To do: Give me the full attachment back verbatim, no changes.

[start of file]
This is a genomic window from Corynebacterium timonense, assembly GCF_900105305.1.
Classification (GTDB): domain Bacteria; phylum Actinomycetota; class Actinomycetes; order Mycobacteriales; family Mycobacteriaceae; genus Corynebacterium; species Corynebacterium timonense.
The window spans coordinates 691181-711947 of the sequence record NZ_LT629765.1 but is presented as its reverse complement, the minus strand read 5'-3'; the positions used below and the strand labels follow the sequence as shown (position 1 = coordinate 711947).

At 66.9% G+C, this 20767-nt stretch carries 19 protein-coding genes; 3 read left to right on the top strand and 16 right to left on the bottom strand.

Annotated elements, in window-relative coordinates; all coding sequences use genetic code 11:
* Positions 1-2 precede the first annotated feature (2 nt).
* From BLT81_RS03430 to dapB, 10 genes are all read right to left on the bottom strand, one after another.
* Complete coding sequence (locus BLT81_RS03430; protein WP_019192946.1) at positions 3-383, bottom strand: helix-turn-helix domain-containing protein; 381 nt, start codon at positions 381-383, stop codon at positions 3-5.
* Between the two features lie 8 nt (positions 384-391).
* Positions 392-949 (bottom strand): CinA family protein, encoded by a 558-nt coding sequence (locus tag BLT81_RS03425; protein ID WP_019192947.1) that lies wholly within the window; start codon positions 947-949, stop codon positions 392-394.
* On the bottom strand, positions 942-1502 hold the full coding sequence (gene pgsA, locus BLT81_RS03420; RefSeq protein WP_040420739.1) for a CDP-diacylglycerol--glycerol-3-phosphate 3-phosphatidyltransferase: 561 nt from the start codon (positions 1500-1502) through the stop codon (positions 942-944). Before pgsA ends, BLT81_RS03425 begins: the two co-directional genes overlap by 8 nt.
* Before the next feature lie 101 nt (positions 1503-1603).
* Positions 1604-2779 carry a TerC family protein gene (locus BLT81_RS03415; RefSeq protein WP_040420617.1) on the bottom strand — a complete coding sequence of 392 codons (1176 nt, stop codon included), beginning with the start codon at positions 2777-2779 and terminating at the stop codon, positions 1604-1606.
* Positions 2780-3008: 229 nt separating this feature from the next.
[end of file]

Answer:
This is a genomic window from Corynebacterium timonense, assembly GCF_900105305.1.
Classification (GTDB): domain Bacteria; phylum Actinomycetota; class Actinomycetes; order Mycobacteriales; family Mycobacteriaceae; genus Corynebacterium; species Corynebacterium timonense.
The window spans coordinates 691181-711947 of the sequence record NZ_LT629765.1 but is presented as its reverse complement, the minus strand read 5'-3'; the positions used below and the strand labels follow the sequence as shown (position 1 = coordinate 711947).

At 66.9% G+C, this 20767-nt stretch carries 19 protein-coding genes; 3 read left to right on the top strand and 16 right to left on the bottom strand.

Annotated elements, in window-relative coordinates; all coding sequences use genetic code 11:
* Positions 1-2 precede the first annotated feature (2 nt).
* From BLT81_RS03430 to dapB, 10 genes are all read right to left on the bottom strand, one after another.
* Complete coding sequence (locus BLT81_RS03430; protein WP_019192946.1) at positions 3-383, bottom strand: helix-turn-helix domain-containing protein; 381 nt, start codon at positions 381-383, stop codon at positions 3-5.
* Between the two features lie 8 nt (positions 384-391).
* Positions 392-949 (bottom strand): CinA family protein, encoded by a 558-nt coding sequence (locus tag BLT81_RS03425; protein ID WP_019192947.1) that lies wholly within the window; start codon positions 947-949, stop codon positions 392-394.
* On the bottom strand, positions 942-1502 hold the full coding sequence (gene pgsA, locus BLT81_RS03420; RefSeq protein WP_040420739.1) for a CDP-diacylglycerol--glycerol-3-phosphate 3-phosphatidyltransferase: 561 nt from the start codon (positions 1500-1502) through the stop codon (positions 942-944). Before pgsA ends, BLT81_RS03425 begins: the two co-directional genes overlap by 8 nt.
* Before the next feature lie 101 nt (positions 1503-1603).
* Positions 1604-2779 carry a TerC family protein gene (locus BLT81_RS03415; RefSeq protein WP_040420617.1) on the bottom strand — a complete coding sequence of 392 codons (1176 nt, stop codon included), beginning with the start codon at positions 2777-2779 and terminating at the stop codon, positions 1604-1606.
* Positions 2780-3008: 229 nt separating this feature from the next.